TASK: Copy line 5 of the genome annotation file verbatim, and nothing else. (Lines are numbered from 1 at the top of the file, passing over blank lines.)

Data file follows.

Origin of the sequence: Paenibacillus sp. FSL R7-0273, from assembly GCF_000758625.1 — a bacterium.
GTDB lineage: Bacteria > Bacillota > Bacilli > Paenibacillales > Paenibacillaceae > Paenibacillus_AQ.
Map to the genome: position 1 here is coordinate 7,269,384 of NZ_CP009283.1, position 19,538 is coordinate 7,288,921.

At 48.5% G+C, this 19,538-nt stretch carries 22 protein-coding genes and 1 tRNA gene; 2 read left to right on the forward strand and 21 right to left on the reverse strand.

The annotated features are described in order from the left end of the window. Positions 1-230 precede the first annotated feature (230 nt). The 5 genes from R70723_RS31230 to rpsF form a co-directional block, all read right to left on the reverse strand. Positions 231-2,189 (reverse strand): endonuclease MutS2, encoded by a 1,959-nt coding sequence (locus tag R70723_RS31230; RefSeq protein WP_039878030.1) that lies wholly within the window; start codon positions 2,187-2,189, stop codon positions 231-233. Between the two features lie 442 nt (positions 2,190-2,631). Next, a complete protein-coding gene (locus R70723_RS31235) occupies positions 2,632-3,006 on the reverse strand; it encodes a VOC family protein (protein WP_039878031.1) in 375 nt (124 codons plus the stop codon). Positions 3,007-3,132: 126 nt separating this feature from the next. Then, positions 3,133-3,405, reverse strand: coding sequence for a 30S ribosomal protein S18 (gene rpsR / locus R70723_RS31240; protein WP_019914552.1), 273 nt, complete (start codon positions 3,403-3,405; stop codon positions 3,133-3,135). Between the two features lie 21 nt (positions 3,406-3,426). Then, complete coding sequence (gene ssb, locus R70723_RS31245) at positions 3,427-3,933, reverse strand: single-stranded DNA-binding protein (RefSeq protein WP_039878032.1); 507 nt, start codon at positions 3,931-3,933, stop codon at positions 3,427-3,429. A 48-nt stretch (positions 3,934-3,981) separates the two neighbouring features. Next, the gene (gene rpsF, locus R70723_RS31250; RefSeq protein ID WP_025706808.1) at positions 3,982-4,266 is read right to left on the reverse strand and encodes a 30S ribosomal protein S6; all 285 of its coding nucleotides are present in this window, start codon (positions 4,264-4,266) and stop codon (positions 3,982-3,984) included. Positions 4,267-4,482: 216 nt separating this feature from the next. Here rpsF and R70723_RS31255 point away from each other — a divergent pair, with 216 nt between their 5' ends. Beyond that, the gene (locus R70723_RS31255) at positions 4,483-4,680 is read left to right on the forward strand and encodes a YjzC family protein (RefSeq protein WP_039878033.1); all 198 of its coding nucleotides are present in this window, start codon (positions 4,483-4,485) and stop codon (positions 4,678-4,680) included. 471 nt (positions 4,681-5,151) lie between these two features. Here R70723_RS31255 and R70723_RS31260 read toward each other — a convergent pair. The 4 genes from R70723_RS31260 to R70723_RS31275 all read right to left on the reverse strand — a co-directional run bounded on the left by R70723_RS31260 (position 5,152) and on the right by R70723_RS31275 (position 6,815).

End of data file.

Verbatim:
The annotated features are described in order from the left end of the window. Positions 1-230 precede the first annotated feature (230 nt). The 5 genes from R70723_RS31230 to rpsF form a co-directional block, all read right to left on the reverse strand. Positions 231-2,189 (reverse strand): endonuclease MutS2, encoded by a 1,959-nt coding sequence (locus tag R70723_RS31230; RefSeq protein WP_039878030.1) that lies wholly within the window; start codon positions 2,187-2,189, stop codon positions 231-233. Between the two features lie 442 nt (positions 2,190-2,631). Next, a complete protein-coding gene (locus R70723_RS31235) occupies positions 2,632-3,006 on the reverse strand; it encodes a VOC family protein (protein WP_039878031.1) in 375 nt (124 codons plus the stop codon). Positions 3,007-3,132: 126 nt separating this feature from the next. Then, positions 3,133-3,405, reverse strand: coding sequence for a 30S ribosomal protein S18 (gene rpsR / locus R70723_RS31240; protein WP_019914552.1), 273 nt, complete (start codon positions 3,403-3,405; stop codon positions 3,133-3,135). Between the two features lie 21 nt (positions 3,406-3,426). Then, complete coding sequence (gene ssb, locus R70723_RS31245) at positions 3,427-3,933, reverse strand: single-stranded DNA-binding protein (RefSeq protein WP_039878032.1); 507 nt, start codon at positions 3,931-3,933, stop codon at positions 3,427-3,429. A 48-nt stretch (positions 3,934-3,981) separates the two neighbouring features. Next, the gene (gene rpsF, locus R70723_RS31250; RefSeq protein ID WP_025706808.1) at positions 3,982-4,266 is read right to left on the reverse strand and encodes a 30S ribosomal protein S6; all 285 of its coding nucleotides are present in this window, start codon (positions 4,264-4,266) and stop codon (positions 3,982-3,984) included. Positions 4,267-4,482: 216 nt separating this feature from the next. Here rpsF and R70723_RS31255 point away from each other — a divergent pair, with 216 nt between their 5' ends. Beyond that, the gene (locus R70723_RS31255) at positions 4,483-4,680 is read left to right on the forward strand and encodes a YjzC family protein (RefSeq protein WP_039878033.1); all 198 of its coding nucleotides are present in this window, start codon (positions 4,483-4,485) and stop codon (positions 4,678-4,680) included. 471 nt (positions 4,681-5,151) lie between these two features. Here R70723_RS31255 and R70723_RS31260 read toward each other — a convergent pair. The 4 genes from R70723_RS31260 to R70723_RS31275 all read right to left on the reverse strand — a co-directional run bounded on the left by R70723_RS31260 (position 5,152) and on the right by R70723_RS31275 (position 6,815).